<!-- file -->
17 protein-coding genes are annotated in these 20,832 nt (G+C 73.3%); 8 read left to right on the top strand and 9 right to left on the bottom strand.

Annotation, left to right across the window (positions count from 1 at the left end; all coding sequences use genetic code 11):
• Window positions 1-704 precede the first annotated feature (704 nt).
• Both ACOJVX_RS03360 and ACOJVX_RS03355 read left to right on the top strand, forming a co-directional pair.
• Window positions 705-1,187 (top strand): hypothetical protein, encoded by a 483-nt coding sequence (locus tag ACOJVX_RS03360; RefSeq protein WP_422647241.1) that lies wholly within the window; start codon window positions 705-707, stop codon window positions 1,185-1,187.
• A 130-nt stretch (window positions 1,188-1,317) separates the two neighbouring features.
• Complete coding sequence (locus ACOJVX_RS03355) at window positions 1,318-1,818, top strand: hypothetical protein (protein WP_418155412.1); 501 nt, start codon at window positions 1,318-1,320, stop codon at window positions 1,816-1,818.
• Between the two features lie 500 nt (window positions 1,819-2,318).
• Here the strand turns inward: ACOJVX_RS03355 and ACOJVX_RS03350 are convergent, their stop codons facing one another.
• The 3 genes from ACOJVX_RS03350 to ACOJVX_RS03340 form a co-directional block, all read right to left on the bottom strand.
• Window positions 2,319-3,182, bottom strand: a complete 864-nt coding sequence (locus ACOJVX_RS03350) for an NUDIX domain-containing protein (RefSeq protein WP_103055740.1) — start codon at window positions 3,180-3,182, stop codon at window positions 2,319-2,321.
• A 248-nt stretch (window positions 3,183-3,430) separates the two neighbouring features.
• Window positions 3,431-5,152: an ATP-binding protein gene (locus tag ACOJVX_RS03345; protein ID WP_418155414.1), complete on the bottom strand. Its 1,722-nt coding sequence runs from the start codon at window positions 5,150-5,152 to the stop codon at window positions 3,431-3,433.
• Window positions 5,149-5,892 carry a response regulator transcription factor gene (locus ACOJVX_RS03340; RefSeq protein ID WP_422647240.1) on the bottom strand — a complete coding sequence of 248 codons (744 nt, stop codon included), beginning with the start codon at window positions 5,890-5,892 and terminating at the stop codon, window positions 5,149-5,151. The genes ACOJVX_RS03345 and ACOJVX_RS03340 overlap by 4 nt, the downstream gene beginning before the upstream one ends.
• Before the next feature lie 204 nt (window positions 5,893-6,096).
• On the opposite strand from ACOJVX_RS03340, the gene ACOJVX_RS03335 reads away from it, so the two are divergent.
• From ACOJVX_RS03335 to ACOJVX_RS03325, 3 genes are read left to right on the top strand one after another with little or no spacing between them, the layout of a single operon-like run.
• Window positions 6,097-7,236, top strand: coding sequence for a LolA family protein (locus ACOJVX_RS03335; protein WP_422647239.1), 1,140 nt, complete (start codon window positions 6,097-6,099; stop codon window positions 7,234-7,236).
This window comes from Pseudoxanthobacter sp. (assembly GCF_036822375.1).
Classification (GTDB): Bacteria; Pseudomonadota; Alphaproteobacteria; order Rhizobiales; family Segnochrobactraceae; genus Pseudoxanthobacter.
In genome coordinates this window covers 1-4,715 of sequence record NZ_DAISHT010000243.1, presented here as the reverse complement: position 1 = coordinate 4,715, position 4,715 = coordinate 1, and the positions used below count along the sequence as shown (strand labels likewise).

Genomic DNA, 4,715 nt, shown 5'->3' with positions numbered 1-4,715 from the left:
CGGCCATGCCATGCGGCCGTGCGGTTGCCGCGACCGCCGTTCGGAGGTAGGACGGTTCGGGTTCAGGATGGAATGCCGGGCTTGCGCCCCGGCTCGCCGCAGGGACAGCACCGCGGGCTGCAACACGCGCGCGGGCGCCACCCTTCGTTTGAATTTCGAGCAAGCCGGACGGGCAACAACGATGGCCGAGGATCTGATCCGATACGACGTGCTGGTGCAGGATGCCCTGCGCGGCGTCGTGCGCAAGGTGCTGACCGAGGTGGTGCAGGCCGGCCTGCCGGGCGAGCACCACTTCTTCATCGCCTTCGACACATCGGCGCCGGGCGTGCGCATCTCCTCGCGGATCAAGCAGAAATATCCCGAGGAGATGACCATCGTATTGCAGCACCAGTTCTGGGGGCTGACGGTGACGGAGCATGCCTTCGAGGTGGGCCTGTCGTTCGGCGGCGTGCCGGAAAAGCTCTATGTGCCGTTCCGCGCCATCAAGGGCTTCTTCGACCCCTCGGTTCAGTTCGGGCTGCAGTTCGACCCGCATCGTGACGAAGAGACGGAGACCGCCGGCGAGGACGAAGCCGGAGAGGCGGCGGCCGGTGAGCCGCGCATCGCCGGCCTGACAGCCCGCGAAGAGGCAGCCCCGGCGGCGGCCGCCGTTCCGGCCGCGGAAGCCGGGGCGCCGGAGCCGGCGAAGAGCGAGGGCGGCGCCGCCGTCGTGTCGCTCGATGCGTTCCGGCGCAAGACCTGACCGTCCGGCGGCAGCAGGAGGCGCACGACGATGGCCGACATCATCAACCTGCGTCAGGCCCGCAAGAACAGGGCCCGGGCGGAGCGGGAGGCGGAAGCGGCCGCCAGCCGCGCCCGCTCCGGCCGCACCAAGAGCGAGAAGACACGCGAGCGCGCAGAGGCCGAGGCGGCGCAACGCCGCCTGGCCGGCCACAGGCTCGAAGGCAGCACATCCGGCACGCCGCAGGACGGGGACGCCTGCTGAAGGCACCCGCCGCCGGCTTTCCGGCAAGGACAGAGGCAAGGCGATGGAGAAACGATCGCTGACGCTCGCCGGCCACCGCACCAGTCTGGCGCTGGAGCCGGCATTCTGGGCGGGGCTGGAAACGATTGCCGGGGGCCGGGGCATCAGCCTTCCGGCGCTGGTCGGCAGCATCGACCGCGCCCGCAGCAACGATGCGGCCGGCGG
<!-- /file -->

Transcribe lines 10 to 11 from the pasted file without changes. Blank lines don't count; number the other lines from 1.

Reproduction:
• The 3 genes from ACOJVX_RS03350 to ACOJVX_RS03340 form a co-directional block, all read right to left on the bottom strand.
• Window positions 2,319-3,182, bottom strand: a complete 864-nt coding sequence (locus ACOJVX_RS03350) for an NUDIX domain-containing protein (RefSeq protein WP_103055740.1) — start codon at window positions 3,180-3,182, stop codon at window positions 2,319-2,321.